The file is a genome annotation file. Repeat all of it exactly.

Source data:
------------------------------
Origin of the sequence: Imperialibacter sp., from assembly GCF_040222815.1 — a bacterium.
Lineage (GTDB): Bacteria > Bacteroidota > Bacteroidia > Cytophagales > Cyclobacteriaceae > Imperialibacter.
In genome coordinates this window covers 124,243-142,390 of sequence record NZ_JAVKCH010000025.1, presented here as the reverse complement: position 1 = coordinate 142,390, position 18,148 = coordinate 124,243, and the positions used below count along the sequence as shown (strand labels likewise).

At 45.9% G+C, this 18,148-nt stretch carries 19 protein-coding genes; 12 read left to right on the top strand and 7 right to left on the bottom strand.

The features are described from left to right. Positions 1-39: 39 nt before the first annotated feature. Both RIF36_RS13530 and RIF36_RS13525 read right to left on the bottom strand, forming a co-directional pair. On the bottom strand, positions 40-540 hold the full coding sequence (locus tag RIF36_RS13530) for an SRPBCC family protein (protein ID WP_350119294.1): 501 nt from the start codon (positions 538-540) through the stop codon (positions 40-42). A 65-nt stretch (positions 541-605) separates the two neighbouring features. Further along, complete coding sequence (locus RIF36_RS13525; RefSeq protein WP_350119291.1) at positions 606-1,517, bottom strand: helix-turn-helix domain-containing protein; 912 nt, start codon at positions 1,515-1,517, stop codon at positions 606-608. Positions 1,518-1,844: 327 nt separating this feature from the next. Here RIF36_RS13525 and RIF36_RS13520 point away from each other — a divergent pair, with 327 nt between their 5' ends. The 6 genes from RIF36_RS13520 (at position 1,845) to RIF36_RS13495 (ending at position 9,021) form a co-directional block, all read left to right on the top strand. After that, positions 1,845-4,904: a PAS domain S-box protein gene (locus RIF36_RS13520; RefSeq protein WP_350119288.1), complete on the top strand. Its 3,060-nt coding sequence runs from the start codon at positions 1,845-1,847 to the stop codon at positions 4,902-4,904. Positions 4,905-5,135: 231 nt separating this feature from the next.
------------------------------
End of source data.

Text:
Origin of the sequence: Imperialibacter sp., from assembly GCF_040222815.1 — a bacterium.
Lineage (GTDB): Bacteria > Bacteroidota > Bacteroidia > Cytophagales > Cyclobacteriaceae > Imperialibacter.
In genome coordinates this window covers 124,243-142,390 of sequence record NZ_JAVKCH010000025.1, presented here as the reverse complement: position 1 = coordinate 142,390, position 18,148 = coordinate 124,243, and the positions used below count along the sequence as shown (strand labels likewise).

At 45.9% G+C, this 18,148-nt stretch carries 19 protein-coding genes; 12 read left to right on the top strand and 7 right to left on the bottom strand.

The features are described from left to right. Positions 1-39: 39 nt before the first annotated feature. Both RIF36_RS13530 and RIF36_RS13525 read right to left on the bottom strand, forming a co-directional pair. On the bottom strand, positions 40-540 hold the full coding sequence (locus tag RIF36_RS13530) for an SRPBCC family protein (protein ID WP_350119294.1): 501 nt from the start codon (positions 538-540) through the stop codon (positions 40-42). A 65-nt stretch (positions 541-605) separates the two neighbouring features. Further along, complete coding sequence (locus RIF36_RS13525; RefSeq protein WP_350119291.1) at positions 606-1,517, bottom strand: helix-turn-helix domain-containing protein; 912 nt, start codon at positions 1,515-1,517, stop codon at positions 606-608. Positions 1,518-1,844: 327 nt separating this feature from the next. Here RIF36_RS13525 and RIF36_RS13520 point away from each other — a divergent pair, with 327 nt between their 5' ends. The 6 genes from RIF36_RS13520 (at position 1,845) to RIF36_RS13495 (ending at position 9,021) form a co-directional block, all read left to right on the top strand. After that, positions 1,845-4,904: a PAS domain S-box protein gene (locus RIF36_RS13520; RefSeq protein WP_350119288.1), complete on the top strand. Its 3,060-nt coding sequence runs from the start codon at positions 1,845-1,847 to the stop codon at positions 4,902-4,904. Positions 4,905-5,135: 231 nt separating this feature from the next.